Wednesday, October 27, 2010

Boomer Sooner!

Updating last week's post on the state of Arizona's drug smuggling operation for lethal injection, comes news that they executed Jeffrey Landrigan this morning.

The State of Arizona executed Jeffrey Landrigan late Tuesday night after the Supreme Court lifted a lower court’s injunction blocking the lethal injection.

Last-minute appeals for Mr. Landrigan, convicted of murder in 1990, focused on the origins of one of the drugs used in the state’s three-drug execution protocol.

The state refused to detail the origins of the drug or the process used to obtain it in open court, citing the state’s confidentiality laws, though officials said it had come from England. Thus “the Court is left to speculate,” Judge Silver wrote, “whether the non-F.D.A. approved drug will cause pain and suffering.”

In a one-page order issued Tuesday night explaining the 5-to-4 vote to vacate Judge Silver’s temporary restraining order, the Supreme Court stated that Judge Silver’s reasoning was flawed, because the case affirming the constitutionality of the three-drug execution method, Baze v. Rees, had a high standard of proof that an execution method would cause harm.

The Court stated that “speculation cannot substitute for evidence that the use of the drug is ‘sure or very likely to cause serious illness and needless suffering,’ ” and added, “There was no showing that the drug was unlawfully obtained, nor was there an offer of proof to that effect.”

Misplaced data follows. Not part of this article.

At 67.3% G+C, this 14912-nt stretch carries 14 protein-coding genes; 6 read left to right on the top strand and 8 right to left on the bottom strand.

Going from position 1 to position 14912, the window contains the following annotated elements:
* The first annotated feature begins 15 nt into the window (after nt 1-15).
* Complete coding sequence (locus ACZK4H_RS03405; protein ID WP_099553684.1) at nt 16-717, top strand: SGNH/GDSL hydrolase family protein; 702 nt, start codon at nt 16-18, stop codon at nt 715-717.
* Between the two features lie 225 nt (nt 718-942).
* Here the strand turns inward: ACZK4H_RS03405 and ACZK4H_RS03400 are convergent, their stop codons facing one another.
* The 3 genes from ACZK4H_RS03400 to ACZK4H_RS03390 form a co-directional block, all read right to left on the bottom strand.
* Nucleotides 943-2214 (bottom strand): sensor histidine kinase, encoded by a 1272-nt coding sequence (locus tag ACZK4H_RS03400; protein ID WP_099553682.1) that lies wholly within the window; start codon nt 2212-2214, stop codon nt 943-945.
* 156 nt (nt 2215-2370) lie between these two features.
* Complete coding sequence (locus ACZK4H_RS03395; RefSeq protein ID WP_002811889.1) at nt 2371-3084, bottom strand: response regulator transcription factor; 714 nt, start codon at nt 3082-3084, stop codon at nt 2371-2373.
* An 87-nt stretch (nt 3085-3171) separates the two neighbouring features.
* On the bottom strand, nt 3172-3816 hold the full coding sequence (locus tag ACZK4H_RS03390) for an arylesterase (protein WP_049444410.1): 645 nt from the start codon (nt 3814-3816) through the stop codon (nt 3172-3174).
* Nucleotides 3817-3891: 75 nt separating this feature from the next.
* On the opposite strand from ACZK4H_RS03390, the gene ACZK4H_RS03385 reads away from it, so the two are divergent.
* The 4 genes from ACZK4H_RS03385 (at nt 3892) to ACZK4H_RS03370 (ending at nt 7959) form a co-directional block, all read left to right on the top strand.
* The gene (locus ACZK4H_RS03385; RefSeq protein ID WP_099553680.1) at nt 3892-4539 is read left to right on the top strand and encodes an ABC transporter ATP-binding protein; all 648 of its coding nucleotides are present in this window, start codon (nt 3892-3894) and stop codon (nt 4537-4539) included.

Talk about your unfalsifiable straw man. It's not the state's burden to "prove" the lethal drug's origin, it's the defendant's? That's like saying "it's not the drug dealer's burden to prove where the drugs came from, it's the users."

But I'll agree with the majority's one point: "speculation cannot substitute for evidence," which is precisely what Arizona did when resorting to the black market to pick up its lethal drug (sodium thiopental) of choice. Speculating in the black market to keep the machinery of death going "offers no proof" of the drug's validity and, thereby, constitutionality.

So why would the five vote the way they did?
The five justices who voted for lifting the stay were Chief Justice John G. Roberts Jr.; Antonin Scalia; Clarence Thomas; Samuel Alito; and Anthony M. Kennedy. The four justices who voted to uphold Judge Silver’s stay were Ruth Bader Ginsburg; Stephen G. Breyer; Sonia Sotomayor; and Elena Kagan.
Gah. Never saw that coming.

The NYT also pulled another gem from my favorite pro-death penalty character:
In an interview, [Kent] Scheidegger said, “The Supreme Court told the Ninth Circuit and the District Court that they had applied too loose a standard in granting a stay.” The new decision, he said, “sends a message” that “speculation about problems with the source is not sufficient to stay an execution.”
Kinda like "demonstrations of actual innocence" aren't reasons enough to stay an execution, like "racial discrimination" isn't reason enough to stay, and a whole host of other pesky facts the court routinely ignores.

BTW, I wonder if this sets a new standard of "proof" for drug dealers and users to use in their defense? "Speculation about the source of my drugs is not sufficient enough to proceed with an arrest or prosecution."

Meanwhile, the only person not to have lost their sense of humor over all this was the poor sap Landrigan. An Oklahoma native, his last words from the gurney were:

“Well, I’d like to say thank you to my family for being here and all my friends,” he said, [then referring to the University of Oklahoma team nickname] “and Boomer Sooner.”

Awesome. I'm still waiting for some Georgia inmate to drop a "Go Dawgs!" bomb from the gurney down in Jackson one day.

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